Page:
OSHA TRAINING LEVELS ON HOW TO DEAL WIT HAZARDOUS MATERIAL SPILLS
Nearly any facility could have an hazardous spill. Even if there is only a small chance that it could occur in your facility, your employees should be trained on what to do in a hazardous spill situation. In case of an hazardous waste spill, there are five main people who are most likely to be affected and that is why OSHA offers five levels of training for these individuals.
Awareness for first responder.
The first responder is any person who enters the manufacturing facility even when they do not handle the chemicals. These employees need four hours of training and they learn the basics about the chemicals in the facility and their risks. They are also taught how to recognize a hazmat emergency and who to contact.
Awareness for those in charge of operations
the first responder of operations is responsible for keeping unauthorized people away from the spills as well as preventing it from spreading. The employees at this level are required to take 8 hours of training. The terms referring to hazardeous materials are defined and explained as well as the procedure of carrying out risk assessment. The employees are also taught simple ways of containing a spill as well as various types of personal protective equipments.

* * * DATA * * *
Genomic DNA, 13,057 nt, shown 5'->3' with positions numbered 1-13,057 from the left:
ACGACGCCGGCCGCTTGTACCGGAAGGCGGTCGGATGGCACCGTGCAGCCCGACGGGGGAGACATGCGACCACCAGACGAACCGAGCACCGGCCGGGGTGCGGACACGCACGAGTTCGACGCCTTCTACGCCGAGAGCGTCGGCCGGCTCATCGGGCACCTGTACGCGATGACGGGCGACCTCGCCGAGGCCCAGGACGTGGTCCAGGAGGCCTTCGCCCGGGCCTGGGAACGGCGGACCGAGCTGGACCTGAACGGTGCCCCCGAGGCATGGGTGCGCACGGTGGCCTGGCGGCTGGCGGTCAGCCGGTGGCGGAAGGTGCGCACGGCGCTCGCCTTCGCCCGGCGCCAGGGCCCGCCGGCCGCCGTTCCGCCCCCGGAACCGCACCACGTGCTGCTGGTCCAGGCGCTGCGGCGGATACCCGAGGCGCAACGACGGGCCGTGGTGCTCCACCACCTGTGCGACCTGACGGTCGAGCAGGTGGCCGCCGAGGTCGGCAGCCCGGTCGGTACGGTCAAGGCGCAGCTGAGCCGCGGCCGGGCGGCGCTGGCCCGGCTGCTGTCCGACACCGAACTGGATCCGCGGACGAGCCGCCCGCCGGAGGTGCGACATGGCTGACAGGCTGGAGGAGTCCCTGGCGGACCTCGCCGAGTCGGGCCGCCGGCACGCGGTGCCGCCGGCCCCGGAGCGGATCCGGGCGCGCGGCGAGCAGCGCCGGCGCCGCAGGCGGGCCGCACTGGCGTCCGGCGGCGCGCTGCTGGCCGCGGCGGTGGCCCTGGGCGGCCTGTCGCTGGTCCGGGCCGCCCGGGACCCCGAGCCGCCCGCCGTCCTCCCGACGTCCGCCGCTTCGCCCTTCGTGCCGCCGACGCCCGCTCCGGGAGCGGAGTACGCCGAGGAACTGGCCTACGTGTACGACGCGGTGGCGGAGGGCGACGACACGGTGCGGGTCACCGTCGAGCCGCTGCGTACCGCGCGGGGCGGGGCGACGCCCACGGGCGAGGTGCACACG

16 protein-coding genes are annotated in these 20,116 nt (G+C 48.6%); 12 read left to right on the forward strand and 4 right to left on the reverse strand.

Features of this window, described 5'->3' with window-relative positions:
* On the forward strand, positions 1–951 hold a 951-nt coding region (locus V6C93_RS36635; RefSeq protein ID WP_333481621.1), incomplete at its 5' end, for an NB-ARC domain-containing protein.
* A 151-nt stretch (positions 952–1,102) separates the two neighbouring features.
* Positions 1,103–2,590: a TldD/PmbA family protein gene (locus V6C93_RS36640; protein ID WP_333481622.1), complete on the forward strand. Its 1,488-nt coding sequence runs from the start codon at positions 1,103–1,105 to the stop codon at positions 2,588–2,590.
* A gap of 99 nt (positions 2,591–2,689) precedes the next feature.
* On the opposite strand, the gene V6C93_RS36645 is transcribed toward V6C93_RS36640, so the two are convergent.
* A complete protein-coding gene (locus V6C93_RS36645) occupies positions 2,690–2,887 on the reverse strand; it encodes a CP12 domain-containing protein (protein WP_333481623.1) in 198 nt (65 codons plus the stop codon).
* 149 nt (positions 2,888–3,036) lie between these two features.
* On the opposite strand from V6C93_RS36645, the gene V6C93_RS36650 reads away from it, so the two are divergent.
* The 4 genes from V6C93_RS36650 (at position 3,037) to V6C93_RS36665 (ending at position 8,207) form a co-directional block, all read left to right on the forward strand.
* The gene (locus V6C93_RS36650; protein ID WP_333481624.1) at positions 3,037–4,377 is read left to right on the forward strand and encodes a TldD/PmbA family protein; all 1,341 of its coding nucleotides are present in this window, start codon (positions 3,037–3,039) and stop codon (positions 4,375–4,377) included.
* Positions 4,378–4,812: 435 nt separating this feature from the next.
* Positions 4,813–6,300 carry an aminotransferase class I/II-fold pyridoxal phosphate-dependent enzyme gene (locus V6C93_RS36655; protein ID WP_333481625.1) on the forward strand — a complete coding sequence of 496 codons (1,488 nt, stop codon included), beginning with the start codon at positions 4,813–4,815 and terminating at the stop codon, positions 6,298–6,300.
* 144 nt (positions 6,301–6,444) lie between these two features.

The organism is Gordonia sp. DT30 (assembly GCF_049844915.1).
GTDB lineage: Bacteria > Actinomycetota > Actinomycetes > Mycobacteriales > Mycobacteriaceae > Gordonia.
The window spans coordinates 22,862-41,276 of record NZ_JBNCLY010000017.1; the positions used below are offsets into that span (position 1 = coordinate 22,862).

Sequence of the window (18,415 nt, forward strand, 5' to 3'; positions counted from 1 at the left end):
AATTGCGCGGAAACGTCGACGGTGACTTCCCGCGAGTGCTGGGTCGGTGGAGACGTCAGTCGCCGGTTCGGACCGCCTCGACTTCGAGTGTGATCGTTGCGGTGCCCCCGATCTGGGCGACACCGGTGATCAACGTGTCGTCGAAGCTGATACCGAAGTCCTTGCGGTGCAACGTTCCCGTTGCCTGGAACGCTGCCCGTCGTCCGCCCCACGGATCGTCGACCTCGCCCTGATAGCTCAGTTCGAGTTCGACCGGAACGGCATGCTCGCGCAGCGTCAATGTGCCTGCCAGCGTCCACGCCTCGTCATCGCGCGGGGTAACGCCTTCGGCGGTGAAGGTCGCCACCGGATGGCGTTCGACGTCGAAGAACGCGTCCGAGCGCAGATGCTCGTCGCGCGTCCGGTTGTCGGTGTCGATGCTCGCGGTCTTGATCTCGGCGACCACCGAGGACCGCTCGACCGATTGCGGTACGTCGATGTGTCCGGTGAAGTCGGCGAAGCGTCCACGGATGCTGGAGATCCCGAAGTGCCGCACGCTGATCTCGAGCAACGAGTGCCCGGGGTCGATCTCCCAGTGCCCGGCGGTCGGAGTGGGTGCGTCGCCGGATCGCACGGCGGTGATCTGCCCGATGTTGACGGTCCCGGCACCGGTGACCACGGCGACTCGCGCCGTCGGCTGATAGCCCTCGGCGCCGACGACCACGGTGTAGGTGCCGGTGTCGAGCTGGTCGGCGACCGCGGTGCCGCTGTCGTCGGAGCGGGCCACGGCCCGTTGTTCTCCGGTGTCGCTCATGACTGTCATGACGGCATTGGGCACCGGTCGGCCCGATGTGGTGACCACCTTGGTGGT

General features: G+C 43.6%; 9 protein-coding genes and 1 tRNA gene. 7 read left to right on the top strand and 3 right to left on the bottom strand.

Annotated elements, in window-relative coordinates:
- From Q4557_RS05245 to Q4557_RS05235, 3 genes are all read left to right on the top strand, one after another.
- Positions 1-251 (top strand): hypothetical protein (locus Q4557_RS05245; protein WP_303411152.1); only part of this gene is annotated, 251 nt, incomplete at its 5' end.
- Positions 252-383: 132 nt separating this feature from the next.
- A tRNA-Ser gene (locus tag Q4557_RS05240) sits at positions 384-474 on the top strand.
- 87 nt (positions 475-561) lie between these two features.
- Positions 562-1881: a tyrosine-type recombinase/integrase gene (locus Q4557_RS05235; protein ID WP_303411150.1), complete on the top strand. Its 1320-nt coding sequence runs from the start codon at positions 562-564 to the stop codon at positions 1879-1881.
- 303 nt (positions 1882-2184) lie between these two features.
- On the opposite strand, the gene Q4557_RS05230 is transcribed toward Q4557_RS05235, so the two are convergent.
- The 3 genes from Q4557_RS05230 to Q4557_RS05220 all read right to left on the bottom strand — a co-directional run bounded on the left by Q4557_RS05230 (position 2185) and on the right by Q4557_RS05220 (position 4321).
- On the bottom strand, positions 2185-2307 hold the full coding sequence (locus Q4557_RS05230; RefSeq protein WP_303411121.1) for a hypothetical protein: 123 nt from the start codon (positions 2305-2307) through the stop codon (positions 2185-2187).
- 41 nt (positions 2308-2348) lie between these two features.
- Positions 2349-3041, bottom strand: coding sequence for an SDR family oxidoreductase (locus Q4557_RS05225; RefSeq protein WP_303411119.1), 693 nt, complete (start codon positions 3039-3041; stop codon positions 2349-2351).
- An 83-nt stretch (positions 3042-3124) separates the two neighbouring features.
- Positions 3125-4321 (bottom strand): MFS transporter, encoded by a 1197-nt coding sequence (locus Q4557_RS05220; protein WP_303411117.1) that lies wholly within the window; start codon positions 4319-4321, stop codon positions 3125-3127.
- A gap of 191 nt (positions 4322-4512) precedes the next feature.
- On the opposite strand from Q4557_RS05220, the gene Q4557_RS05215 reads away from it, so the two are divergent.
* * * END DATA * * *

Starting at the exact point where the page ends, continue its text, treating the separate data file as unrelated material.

Training the technicians.
The staff in this level of training are the ones that enter the spill area and prevent the material from spilling. 24 hours of training is required in order to complete training in this level. In this level of training, the techniques for assessing risk are taught further deeper as well as chemical and toxicological hazards. They also learn use of field survey instruments to identify hazardous materials, spill control techniques, plug leaking containers and complex decontamination procedures.
Hazardous Materials Specialist
Hazardous materials specialists are experts on how to handle all of the hazardous materials in your site and they work with federal, state, local and other Government officials if necessary. This training takes 24 hours just like that of the technicians but it is more indepth when it comes to discussing the various types of hazardous material. They learn PPE for unique situations, how to determine what type of decontamination procedure to use and how to perform specialized containment operations.
Training the Incident commander
This individuals are in charge of all the cleanups that happen after a spill and as a result the receive the highest level of training. This commanders are entitled to receive 24 hours of class training even though the hours may vary from institution to institution. They need to have intimate knowledge of state and local regulations and know how to implement the facilities emergency response plan. Those trained in this level should be experts in medical risks as well as decontamination experts.